The $797-million stimulus bill the White House pushed through Congress was a rare feat. The spending measure, called the American Recovery and Reinvestment Act, was designed to stimulate the economy by funding schools, parks, infrastructure, and roads. The only hitch was that the projects be “shovel-ready.”
So why the caveat? President Obama and the Democrats would be reluctant to admit it, but the shovel-ready decree was designed to pump up the economy in time for the 2010 Congressional race. By priming the economic pump, the Democrats hope to maintain their majority in the House and Senate. But the plan could be dangerous.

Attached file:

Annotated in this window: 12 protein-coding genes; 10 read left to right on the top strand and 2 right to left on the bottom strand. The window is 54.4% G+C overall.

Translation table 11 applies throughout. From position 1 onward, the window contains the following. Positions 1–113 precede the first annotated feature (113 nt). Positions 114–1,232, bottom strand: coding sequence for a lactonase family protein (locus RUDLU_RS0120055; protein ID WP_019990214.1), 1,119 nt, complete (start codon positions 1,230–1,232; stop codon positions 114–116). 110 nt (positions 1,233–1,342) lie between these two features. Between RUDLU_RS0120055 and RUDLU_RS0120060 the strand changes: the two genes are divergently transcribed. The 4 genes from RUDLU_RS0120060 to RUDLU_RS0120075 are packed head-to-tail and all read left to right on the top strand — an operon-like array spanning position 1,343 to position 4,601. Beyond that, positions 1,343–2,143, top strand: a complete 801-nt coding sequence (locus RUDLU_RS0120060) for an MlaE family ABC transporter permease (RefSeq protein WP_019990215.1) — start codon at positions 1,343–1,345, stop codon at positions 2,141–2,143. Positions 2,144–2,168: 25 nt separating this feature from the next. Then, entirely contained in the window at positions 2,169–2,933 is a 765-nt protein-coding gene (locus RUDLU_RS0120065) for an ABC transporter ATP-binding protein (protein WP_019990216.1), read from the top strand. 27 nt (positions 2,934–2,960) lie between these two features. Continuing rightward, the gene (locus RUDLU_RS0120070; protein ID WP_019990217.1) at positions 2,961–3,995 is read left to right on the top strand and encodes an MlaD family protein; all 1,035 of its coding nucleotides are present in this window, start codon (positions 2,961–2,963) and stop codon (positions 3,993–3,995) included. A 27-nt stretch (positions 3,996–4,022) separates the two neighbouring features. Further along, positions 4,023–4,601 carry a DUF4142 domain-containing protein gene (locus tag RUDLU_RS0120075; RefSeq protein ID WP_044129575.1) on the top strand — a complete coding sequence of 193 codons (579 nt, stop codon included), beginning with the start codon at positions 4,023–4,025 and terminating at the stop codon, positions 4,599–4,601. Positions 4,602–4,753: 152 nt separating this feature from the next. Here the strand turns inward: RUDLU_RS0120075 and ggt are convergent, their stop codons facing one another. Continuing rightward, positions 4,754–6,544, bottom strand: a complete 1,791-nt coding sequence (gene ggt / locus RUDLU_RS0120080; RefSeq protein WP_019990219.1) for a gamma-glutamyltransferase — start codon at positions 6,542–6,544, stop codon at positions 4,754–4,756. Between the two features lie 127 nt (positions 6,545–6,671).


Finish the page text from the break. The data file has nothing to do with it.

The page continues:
According to Brian Powilatis, managing director of The Executive Board, a research company, 22 percent of the stimulus outlay will take effect by the end of the government’s current fiscal year, which concludes Sept. 30, 2009. Over the next fiscal year, which ends right before the next election, another 44 percent in stimulus activity will be generated, which may be like throwing gasoline onto a fire. With the economy expected to rebound later this year, the added stimulus may overheat the recovery and cause what former Federal Reserve Chairman Alan Greenspan referred to as “irrational exuberance,” a phrase which foreshadowed the 2000-01 recession.